The Effects of the ISIS Operations on the Turkmens in Iraq (ORSAM report)

July 27, 2014 at 9:03 am | Posted in Turkmens | Leave a comment
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Turkmens fleeing from Telafer

The Effects of the ISIS Operations on the Turkmens

Bilgay Duman, ORSAM Middle East Researchers

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Change in Iraqi Politics: From Ethnic-Sectarian Lines to Centralization Question

August 14, 2012 at 8:59 am | Posted in Turkmens | Leave a comment
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Change in Iraqi Politics: From Ethnic-Sectarian Lines to Centralization Question
Assos. Prof. Serhat Erkmen Middle East Advisor of ORSAM, Ahi Evran University
A process of silent and deep political change has been experienced since the general elections, which was held in Iraq on March 07, 2010. This process has been defined as a change in the structure of political order after the invasion of Iraq. As a result of the analysis of political dynamics which were introduced before in the study entitled “2010 Parliamentary Elections and Political Life in Iraq after the Occupation”, it has been alleged that the politics in Iraq has been rebuilt in accordance with ethnic and religious lines after the invasion of the country and the political alliances have been reshaped over these lines. However, in this article, it will be asserted that the phenomenon of shaping the politics of Iraq in accordance with ethnic and religious lines has experienced a great change as a consequence of the developments that took place in the last two years. In order to support this assumption, basic political developments which were seen in Iraq after the last election will be focused on and the contents of this change will be underlined.According to the author, there are two main reasons that explain the change in the political balances and policy making in Iraq. The first reason is that the United States have started to lose gradually their role both in military and political aspects in Iraq after 2010. Decrease in military power of the US in Iraq in a way that cannot be compared with previous years (even though all the combat troops have retreated, it will not be considered as a complete withdrawal since there are still American troops in Iraq under the name of military advisors) has created great impacts both in the fields of security and the fields of policy and this phenomenon has enlarged the maneuver room of the Iraqi political parties.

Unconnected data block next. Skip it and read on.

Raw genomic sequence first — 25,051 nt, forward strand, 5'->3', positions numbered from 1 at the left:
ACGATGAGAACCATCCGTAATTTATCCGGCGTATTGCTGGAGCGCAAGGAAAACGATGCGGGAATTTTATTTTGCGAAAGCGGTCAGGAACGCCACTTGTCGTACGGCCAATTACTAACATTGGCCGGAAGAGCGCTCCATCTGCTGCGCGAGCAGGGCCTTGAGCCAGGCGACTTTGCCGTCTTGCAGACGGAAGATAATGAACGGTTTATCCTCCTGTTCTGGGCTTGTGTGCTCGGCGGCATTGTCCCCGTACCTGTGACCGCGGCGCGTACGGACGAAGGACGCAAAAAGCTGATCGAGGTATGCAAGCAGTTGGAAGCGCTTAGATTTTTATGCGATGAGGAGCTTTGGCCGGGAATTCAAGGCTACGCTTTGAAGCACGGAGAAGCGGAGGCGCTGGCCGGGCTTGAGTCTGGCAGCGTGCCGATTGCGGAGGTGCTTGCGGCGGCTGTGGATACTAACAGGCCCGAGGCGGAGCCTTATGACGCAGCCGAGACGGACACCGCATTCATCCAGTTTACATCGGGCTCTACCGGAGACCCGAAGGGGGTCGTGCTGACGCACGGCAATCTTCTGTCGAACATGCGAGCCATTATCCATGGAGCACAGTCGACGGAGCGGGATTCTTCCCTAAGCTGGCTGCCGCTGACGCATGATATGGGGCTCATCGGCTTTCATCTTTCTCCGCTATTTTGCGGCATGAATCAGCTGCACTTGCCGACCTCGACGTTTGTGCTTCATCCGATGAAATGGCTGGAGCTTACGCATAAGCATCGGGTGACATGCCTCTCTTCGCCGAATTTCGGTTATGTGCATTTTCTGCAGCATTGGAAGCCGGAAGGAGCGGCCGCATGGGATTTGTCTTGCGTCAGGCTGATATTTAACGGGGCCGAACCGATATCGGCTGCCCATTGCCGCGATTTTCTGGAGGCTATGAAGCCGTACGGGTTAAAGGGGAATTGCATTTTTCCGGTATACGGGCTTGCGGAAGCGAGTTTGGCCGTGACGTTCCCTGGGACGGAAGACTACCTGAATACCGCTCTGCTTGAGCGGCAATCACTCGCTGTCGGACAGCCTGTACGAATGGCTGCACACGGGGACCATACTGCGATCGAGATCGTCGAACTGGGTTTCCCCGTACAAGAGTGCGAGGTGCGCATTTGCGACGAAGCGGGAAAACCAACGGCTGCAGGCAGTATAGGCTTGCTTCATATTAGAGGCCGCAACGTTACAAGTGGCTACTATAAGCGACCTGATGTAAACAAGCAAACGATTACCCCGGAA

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January 31, 2012 at 3:59 pm | Posted in Turkmens | Leave a comment
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The political crisis, which broke out in Iraq short while after the withdrawal of the U.S., brought up the political developments in Iraq in the shadow of the developments centering around the Arab Spring to the agenda again. The stability and future of Iraq started to be discussed both in Turkey and in world public opinion, and many possibilities ranging from good to bad was reassessed. The possibility of Iraq’s splitting has been brought up to the agenda on Turkish news and comments as well, and the arguments related to the solution of political crisis taking place in Iraq also started to be reflected in the press. It is not right to expect this dynamic and ambiguous process in Iraq to immediately turn into a big crisis in country in a short time. However, as all the developments taking place since the U.S. invasion of Iraq have showed over and over again, Iraq is becoming a country, which is getting hard to protect the territorial integrity and political unity with each passing day. It would be good to think the situation outside the box, rather than making simple predictions related to the future of Iraq, whose state authority was destroyed and where a healthy structure could not be established instead, and giving short answers to the question.